carefully watched a lot of action, and then checked my thoughts
with the judges. Such a diversity. Invariably, decisions are based
on who hit whom, or some far-out reaching for obscure rulings. The
rules coupled with the frantic antics of models and pilots force
the judges into a corner most of the time. Action usually consists
of a line yank-off of one whole streamer, a collision or a single
prang and an argument.
A good match between hot pilots usually
ends abruptly and indecisively. Bentley Page got a line cut and
played it cool thinking he'd scored. He was ruled the loser for
lack of aggression. Ted Cooper and Bill Carpenter collided destroying
Bill's "Super Swoop." Cooper was ruled winner as being hit. Oesterle
and Chrisman put on a superb, no-score for several minutes before
they piled up, in a Senior match. This is about all the details
I'm going to give on matches, since they never came out like I saw
Randy Tucker, last year's Senior champ, accosted me
and asked why I lie in my reports. Mistakes maybe, but lies don't
help a thing. Seems that I said Brown cut too close and got Randy's
collision zone. Randy says he passed over too quickly and cut his
own safety string. They were head-on to me when it happened so I
apologized to him. Seems he was getting static at home for some
reason. The kicker comes from Dick Brown's thoughts on that fatal
maneuver. He says he (Dick) actually did cut in too close, but was
coming down while I thought he was going up. Also was gently informed
by Pete Peters that Wooten didn't have any cuts in the Carpenter
match last year.
So I herewith refrain from any more match commentary.
Tom Teeter, New Kensington, Pa., 2nd in Jr Combat. Stabilizer
type model; Johnson power. Sez WN: "Watch this boy, he's
Steve Bittner, Baltimore, Md., is just beginning contesting
with reworked Ringmaster Imperial. Coming along fine.
Strictly-for-fun plane is this twin engine deal (above)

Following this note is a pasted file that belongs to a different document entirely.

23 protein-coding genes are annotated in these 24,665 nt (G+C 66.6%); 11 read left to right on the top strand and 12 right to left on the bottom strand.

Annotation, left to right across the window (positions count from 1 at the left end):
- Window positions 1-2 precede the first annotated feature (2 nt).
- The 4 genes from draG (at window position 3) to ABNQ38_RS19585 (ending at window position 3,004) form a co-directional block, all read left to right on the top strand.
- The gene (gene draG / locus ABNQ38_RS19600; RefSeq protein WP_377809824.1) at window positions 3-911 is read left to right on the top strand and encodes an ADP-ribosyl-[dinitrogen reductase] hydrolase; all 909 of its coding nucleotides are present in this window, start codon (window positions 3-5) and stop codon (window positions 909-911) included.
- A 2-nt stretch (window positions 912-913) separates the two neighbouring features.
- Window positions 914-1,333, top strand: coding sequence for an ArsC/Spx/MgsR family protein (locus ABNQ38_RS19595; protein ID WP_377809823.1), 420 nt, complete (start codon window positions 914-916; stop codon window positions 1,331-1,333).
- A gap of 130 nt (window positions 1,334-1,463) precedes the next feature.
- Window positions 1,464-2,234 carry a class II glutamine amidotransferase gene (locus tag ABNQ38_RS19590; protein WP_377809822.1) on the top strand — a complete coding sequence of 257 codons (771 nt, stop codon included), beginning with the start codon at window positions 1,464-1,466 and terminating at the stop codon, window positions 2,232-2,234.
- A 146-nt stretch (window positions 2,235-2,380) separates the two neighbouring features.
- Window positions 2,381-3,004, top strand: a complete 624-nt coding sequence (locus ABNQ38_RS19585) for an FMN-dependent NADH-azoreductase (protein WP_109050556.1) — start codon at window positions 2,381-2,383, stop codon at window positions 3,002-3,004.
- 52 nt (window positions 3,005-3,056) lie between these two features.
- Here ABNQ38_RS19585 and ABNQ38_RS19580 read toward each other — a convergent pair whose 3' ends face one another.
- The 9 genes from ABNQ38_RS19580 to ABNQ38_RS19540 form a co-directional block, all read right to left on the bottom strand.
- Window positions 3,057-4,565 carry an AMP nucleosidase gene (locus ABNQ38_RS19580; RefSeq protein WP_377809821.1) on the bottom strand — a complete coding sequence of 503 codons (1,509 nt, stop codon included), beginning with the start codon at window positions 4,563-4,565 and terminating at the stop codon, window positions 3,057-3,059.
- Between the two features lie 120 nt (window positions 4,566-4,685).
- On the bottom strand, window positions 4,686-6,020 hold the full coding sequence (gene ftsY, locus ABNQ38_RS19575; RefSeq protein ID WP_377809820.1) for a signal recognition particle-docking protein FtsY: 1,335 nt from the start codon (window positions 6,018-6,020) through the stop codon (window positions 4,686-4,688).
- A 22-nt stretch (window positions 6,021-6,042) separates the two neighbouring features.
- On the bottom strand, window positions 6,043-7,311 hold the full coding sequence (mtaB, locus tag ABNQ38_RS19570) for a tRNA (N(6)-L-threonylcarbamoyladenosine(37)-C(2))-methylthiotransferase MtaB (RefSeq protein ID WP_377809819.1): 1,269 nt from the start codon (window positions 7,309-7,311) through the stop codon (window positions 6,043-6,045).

by Dale Means, Shrewsbury, Mass. Real good idea opines author.
out model wise there were many versions of the Twister, VooDoo,
Equalizer design. The Mexican crew landed with about 3 Twister variations
each. We could learn from them, since their equipment is immaculate,
certainly too well-built for our Combat. They really have the teamwork
and spirit, such that when they fly it's like a well-oiled machine
complete with razzle-dazzle rooting sections. Pablo Samperio came
out third for them after several weird and bruising matches along
After the three qualifying days realized that there
were at least 187 different designs being used. No trend, except
to stabilator jobs, but all of the winners were lackluster types
of conventional layout. The last match in Junior between Frank Pisz
and Tom Teeter was an outstanding example of sportsmanship.
Frank was up first and when Tom got up his engine was very sick.
Frank held off until Tom's engine came in and then he proceeded
to eat him up cleanly and quickly. Randy Tucker made it to the finals,
but got killed by Schmitt in the first round. Henry Schell beat
out Don Sopka in Senior. The open last match was too weird to try
to report accurately, but Jim Ribar won over Ted Cooper.
Were it not for Doy Black and Pete Peters' judging combat each year,
we'd be a lot worse off. These two are walking rule machines and
the best qualified combat judges in the country. You have to be,
to retain any semblance of accuracy. Too many of the matches required
some obscure decision and a goodly number were vague enough to require
re-matching. These rules involving scored string cuts and time-in-the-air
points would eliminate guesswork for the judges and would make combat
more pleasant all around. Maybe the flyers like to argue, but judges
are at it all day and don't care to argue about every cotton-pickin'
decision. Each additional improvement (?) over the years has complicated
things beyond hope. A thorough cleaning is necessary. It must be
started now, in order to be effective.
The Johnson engines
dominated numerically, with the newer Foxes coming along. Handling
these hot power plants still bugs a lot of flyers, but they've got
the soup. Have found that it is hard for a lot of people to tell
by ear when the engine is peaked perfectly and too many times they
are peaked out on the ground. The superior breathing then causes
them to lean out in the air and burn. The new KB engines weren't
ready in time for the Nats, but tests indicate they'll be around
in force next year.
Next month the insides of Speed, Carrier,
Team Racing and some Scale. Tune in? -
Posted May 4, 2013